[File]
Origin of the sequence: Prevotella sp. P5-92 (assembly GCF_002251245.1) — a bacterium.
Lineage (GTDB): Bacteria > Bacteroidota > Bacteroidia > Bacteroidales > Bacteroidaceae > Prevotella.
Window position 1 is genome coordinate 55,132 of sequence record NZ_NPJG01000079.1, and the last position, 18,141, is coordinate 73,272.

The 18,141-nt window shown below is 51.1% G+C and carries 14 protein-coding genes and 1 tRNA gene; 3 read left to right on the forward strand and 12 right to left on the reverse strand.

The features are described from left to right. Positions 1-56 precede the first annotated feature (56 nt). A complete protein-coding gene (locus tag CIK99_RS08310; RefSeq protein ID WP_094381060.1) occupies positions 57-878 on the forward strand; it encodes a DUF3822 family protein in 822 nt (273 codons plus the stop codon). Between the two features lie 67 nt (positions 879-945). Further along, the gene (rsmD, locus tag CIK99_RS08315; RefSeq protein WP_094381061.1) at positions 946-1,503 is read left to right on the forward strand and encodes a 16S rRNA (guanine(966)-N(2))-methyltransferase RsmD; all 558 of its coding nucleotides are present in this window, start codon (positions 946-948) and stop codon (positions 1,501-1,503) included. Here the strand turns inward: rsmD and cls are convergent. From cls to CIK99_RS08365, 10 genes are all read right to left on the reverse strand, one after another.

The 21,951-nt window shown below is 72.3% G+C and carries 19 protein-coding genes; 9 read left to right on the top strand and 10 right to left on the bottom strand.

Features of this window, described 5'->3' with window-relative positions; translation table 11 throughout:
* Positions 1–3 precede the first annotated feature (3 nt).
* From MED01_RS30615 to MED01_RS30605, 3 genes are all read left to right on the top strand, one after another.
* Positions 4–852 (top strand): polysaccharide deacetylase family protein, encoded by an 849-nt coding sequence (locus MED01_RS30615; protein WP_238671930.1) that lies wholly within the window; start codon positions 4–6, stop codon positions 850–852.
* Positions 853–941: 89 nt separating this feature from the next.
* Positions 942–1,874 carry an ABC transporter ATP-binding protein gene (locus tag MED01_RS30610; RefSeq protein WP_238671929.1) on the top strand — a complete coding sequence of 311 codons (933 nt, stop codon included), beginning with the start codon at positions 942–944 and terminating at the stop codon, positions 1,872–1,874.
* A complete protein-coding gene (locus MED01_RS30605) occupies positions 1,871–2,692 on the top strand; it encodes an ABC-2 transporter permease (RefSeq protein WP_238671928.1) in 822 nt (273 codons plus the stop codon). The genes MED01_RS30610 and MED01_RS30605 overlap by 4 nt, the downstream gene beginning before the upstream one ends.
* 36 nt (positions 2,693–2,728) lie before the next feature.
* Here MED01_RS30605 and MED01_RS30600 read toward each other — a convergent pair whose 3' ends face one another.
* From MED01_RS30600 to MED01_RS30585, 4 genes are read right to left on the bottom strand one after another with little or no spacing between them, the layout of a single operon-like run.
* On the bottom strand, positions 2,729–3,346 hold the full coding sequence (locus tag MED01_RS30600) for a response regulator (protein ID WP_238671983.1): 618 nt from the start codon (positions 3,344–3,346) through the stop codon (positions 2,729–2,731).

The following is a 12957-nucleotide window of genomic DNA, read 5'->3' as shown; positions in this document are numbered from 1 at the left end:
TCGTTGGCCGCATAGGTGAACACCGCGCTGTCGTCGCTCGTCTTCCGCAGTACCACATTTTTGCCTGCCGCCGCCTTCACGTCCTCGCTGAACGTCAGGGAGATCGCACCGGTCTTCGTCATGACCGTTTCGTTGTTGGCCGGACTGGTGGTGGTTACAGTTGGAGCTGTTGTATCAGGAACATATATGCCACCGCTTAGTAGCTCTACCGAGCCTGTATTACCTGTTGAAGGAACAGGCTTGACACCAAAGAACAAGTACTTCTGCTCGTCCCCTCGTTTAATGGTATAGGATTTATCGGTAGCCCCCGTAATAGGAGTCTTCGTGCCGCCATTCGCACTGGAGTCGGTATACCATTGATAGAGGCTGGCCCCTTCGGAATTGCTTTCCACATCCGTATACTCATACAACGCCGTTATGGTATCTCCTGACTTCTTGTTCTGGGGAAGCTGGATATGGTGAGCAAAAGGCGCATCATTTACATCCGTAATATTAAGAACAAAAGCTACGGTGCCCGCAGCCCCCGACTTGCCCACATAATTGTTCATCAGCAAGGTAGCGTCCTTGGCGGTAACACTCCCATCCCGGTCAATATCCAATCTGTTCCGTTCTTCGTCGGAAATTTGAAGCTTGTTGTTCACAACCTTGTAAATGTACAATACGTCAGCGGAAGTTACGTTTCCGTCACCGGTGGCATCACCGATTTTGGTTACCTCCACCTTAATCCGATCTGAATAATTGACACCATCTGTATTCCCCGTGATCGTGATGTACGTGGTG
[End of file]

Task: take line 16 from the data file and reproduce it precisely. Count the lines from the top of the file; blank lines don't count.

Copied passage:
* From MED01_RS30600 to MED01_RS30585, 4 genes are read right to left on the bottom strand one after another with little or no spacing between them, the layout of a single operon-like run.